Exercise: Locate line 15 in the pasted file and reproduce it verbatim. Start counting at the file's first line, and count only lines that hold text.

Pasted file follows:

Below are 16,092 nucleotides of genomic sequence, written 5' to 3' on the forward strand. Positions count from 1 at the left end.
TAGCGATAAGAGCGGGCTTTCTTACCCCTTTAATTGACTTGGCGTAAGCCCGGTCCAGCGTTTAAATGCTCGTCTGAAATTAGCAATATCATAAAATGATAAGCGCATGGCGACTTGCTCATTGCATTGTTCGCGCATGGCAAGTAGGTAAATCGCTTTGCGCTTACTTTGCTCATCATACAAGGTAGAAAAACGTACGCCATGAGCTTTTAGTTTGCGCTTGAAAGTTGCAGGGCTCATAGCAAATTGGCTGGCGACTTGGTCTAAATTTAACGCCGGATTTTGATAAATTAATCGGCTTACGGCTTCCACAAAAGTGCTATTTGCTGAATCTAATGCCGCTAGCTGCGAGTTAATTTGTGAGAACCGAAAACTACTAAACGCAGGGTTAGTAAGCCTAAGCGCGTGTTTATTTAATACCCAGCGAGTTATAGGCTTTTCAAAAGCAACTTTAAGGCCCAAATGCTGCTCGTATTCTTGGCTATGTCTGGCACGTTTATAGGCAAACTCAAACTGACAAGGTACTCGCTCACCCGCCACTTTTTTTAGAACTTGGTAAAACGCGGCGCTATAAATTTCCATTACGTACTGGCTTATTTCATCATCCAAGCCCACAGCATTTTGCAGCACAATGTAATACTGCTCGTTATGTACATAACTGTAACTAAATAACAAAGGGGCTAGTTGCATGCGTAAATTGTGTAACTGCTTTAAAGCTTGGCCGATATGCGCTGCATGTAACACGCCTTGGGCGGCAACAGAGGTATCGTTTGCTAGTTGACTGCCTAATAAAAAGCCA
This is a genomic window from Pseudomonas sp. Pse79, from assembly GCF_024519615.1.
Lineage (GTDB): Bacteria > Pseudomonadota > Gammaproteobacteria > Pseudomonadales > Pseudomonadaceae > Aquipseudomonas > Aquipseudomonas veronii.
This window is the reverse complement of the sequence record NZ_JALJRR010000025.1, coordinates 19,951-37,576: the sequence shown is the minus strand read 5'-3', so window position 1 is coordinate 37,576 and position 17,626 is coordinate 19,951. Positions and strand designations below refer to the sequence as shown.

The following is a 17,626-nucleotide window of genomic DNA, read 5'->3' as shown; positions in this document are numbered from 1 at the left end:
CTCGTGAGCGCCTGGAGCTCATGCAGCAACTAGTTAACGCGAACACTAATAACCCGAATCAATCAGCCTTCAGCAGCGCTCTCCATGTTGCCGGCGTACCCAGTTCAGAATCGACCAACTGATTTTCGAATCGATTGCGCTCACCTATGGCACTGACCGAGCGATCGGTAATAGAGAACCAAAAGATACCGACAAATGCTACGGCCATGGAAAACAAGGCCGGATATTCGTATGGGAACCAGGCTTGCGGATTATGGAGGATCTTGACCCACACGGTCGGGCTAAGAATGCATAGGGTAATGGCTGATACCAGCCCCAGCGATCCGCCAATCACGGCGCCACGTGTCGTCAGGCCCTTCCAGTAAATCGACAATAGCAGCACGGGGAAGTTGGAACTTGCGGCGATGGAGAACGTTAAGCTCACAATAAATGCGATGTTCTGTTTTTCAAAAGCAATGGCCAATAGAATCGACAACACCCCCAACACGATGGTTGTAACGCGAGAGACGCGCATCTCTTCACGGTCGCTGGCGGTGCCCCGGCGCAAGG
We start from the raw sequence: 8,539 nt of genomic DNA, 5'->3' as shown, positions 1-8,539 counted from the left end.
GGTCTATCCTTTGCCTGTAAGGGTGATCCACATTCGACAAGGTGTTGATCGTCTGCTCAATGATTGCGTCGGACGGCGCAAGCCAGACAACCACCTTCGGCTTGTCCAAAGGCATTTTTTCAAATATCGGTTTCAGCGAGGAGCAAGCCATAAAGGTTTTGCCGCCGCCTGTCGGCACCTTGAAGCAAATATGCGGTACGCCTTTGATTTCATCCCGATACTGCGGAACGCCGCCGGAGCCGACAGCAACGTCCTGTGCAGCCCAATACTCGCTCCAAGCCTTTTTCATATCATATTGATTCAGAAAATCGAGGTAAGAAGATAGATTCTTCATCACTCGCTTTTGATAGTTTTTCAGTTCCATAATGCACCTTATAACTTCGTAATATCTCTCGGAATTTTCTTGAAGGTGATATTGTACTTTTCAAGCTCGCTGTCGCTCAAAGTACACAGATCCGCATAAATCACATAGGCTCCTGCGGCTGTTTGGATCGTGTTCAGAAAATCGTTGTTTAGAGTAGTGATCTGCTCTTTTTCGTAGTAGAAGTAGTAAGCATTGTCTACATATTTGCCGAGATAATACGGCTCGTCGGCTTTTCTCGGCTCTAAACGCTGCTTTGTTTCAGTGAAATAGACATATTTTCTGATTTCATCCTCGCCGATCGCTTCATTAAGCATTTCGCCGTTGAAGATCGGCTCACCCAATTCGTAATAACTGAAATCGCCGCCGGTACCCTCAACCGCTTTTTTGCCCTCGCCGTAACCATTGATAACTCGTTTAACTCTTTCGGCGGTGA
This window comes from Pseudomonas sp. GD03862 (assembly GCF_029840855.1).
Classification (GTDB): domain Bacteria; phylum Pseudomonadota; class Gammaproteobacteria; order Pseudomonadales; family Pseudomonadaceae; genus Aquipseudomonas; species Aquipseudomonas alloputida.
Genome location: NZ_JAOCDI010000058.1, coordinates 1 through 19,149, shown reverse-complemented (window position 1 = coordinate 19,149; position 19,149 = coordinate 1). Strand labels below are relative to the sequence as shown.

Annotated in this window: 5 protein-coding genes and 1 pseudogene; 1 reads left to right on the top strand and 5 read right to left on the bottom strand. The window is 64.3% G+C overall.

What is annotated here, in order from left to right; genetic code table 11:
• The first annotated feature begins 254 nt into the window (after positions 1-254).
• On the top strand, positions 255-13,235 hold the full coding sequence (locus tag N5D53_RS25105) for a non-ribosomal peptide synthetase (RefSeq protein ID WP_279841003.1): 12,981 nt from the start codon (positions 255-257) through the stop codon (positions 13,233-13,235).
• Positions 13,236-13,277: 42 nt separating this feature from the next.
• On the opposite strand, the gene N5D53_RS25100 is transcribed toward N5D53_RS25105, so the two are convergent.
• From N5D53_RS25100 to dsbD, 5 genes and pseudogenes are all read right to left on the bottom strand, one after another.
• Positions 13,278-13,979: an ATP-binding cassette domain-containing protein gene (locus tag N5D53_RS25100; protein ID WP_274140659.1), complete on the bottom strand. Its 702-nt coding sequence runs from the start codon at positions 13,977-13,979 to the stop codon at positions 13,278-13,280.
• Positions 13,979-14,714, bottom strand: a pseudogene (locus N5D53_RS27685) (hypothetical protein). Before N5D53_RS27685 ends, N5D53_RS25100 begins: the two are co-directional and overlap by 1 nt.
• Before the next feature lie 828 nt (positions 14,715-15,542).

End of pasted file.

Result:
• The first annotated feature begins 254 nt into the window (after positions 1-254).